Over the course their 162-game season, the Padres didn't once have their projected starting lineup on the field at the same time.
To be sure, the Padres had their warts in 2013 -- the pitching wasn't always good, it was difficult to score runs and there was that 10-game losing skid -- but if you're looking for one prevailing factor that caused them so much distress, it was injuries.
"I'm not sure that any team could withstand the number of injuries that we've had to key players," Padres manager Bud Black said. "You're talking many of your most productive offensive players -- that's tough to overcome.
"And if you add the time missed by Yonder [Alonso], Jedd [Gyorko] and [Yasmani] Grandal, then you're talking about many of your best players."
It certainly didn't help that pitchers Clayton Richard and Edinson Volquez couldn't return to 2012 form or that All-Star shortstop Everth Cabrera missed the final 50 games while serving a suspension for his violation of baseball's drug policy.
A look at a few of the Padres injury woes in 2013:
• Center fielder Cameron Maybin played in 14 games, missing time with a knee and wrist injury. He had surgery in September to clean up loose particles and cartilage in his right wrist.
• Left fielder Carlos Quentin appeared in 82 games before heading to the disabled list and later surgery on his right knee, the third surgery he has had on the knee he's had since joining the team on Dec. 31, 2011.
• Rookie second baseman Gyorko showed impressive power, though his season was interrupted by a 30-game stint on the disabled list for a strained groin. First baseman Alonso appeared in only 95 games because of a broken bone in his right hand.
• The Padres didn't have their projected Opening Day catcher, Grandal, for the first 50 games because of his suspension for elevated levels of testosterone. He then suffered a major knee injury in July and didn't play after July 6.
• Pitcher Jason Marquis needed Tommy John surgery and two other pitchers who had similar surgeries in 2012 -- Cory Luebke and Joe Wieland -- were unable to pitch this season because their rehabilitation and recovery period fell on the long end of the 12-to-18-month spectrum.
Record: 76-86, tied for third place in the National League West
Defining moment: After a slow start (5-15 after 20 games), the Padres played better in May and June and got to 38-36 on June 21, leaving them 2 1/2 games back in the NL West. Soon after, the team embarked on a 10-game road trip to Miami, Boston and Washington. After winning the first game, the offense scuffled -- seven games of two or fewer runs -- as the team lost their next 10 games, falling to 40-50. They never recovered, though the Padres did play better in September.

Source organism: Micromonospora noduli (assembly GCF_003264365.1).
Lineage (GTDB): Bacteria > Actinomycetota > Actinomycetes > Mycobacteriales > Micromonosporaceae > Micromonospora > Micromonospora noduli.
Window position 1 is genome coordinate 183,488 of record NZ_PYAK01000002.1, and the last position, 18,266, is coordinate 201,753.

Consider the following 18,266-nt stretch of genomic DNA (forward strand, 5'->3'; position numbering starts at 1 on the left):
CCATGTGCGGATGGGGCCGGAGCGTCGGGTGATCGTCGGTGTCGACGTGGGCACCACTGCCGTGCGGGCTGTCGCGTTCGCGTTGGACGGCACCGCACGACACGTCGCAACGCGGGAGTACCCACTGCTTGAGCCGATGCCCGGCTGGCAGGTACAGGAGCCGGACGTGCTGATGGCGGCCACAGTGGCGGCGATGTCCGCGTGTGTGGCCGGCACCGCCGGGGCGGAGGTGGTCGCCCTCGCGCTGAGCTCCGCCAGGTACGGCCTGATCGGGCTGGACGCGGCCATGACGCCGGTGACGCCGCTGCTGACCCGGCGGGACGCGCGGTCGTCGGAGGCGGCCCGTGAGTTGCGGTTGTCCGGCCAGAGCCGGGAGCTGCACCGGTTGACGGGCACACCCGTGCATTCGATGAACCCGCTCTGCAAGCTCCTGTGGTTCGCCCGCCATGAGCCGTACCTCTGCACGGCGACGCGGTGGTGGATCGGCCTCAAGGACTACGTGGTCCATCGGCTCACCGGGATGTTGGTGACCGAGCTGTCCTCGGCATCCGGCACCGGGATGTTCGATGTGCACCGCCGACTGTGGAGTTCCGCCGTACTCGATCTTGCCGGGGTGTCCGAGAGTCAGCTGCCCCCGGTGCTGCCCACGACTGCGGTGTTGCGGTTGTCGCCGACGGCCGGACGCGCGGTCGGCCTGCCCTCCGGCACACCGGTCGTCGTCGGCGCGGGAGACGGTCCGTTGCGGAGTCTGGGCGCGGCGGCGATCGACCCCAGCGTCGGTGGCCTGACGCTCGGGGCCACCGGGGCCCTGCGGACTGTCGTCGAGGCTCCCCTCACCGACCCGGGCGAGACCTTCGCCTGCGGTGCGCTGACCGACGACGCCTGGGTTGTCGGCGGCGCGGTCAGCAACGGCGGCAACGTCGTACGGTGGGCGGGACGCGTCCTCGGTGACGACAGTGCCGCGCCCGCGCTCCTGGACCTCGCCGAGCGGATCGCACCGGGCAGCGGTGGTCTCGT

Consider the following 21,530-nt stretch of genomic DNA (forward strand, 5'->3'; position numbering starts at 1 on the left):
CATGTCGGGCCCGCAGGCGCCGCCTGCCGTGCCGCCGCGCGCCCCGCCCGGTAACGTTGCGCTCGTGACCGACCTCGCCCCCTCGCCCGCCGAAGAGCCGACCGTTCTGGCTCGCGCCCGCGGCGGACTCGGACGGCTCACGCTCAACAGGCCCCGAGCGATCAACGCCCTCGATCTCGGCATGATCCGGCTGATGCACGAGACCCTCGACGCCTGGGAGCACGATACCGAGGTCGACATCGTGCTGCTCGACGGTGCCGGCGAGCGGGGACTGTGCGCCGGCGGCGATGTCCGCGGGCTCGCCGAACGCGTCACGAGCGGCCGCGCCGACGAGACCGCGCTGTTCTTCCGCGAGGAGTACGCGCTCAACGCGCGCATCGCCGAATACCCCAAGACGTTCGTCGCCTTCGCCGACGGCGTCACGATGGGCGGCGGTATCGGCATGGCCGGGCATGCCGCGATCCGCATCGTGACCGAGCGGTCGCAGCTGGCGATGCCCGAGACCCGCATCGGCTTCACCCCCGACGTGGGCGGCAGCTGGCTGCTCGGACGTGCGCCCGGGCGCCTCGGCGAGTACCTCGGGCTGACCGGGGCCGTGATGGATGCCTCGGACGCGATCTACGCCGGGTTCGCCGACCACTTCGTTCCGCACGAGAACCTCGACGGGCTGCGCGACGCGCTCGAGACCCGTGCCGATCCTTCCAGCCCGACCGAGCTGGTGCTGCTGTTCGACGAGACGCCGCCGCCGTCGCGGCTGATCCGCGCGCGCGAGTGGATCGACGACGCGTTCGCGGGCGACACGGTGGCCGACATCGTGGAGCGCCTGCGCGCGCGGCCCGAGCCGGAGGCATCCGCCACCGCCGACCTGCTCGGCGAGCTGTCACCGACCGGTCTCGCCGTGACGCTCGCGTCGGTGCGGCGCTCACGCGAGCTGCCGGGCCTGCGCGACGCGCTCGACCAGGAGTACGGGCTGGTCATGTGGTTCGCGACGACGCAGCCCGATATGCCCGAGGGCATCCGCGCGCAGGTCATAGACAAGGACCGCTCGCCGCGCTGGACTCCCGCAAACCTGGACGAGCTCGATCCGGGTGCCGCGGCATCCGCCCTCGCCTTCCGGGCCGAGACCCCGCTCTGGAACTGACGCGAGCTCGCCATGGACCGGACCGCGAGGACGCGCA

What went right: Despite missing 30 games with a groin strain, Gyorko was a hit, as he surpassed 20-homer mark. He was also impressively defensively in his first Major League season. Cabrera had a big first half and was the team's lone All-Star. Closer Huston Street, after a rough start, got on a big roll and surpassed the 30-save plateau. Pitchers Andrew Cashner and Tyson Ross took big steps forward in their development. The same could be said for outfielder Will Venable, who surpassed 20 home runs and 20 stolen bases.
What went wrong: Again, it's injuries. Maybin, Quentin, Grandal and Alonso missed significant time. Chase Headley, coming off a monster 2012 season, particularly the last two months, scuffled for the first five months of the season. Two of the Padres' most reliable pitchers from 2012, Volquez (released) and Richard (injured), struggled. Losing Cabrera to a 50-game suspension hurt in a lot in a lot of ways -- offensively, his baserunning and defense.
Biggest surprise: Rookie pitcher Burch Smith and Robbie Erlin, after early struggles, went back to Triple-A and later came back better pitchers. Smith, a hard-throwing right-hander, and Erlin, a lefty who relies more on command, pitched well in September and figure to compete for jobs in the starting rotation next spring.
Hitter of the Year: For the first half, it was Cabrera, who was an offensive catalyst at the top of the order, disrupting defenses with his speed on the bases and with his defense. But after a slow start, Venable shined, becoming a 20-20 guy and playing strong defense. He improved a lot against left-handed pitching. Venable showed that at age 30, he might be nowhere near his ceiling, which is pretty rare for a player.
Pitcher of the Year: Close call, but for as good as Street was, Cashner really shined in 2013 and provided the team glimpses of big things to come. He reached double digits in wins and came close to tossing a perfect game against the Pirates in September. He showed he can not only miss bats with his mid-to-high 90s stuff, but he was better in terms of efficiency and developing his secondary pitches. He figures to anchor the starting rotation in 2014 and beyond.
Rookie of the Year: Has to be Gyorko. He started hot offensively then missed a month with a groin strain. He struggled initially after coming off the disabled list but started to rediscover his swing in the final month. He's one of only five rookie second basemen in Major League history to hit at least 20 home runs.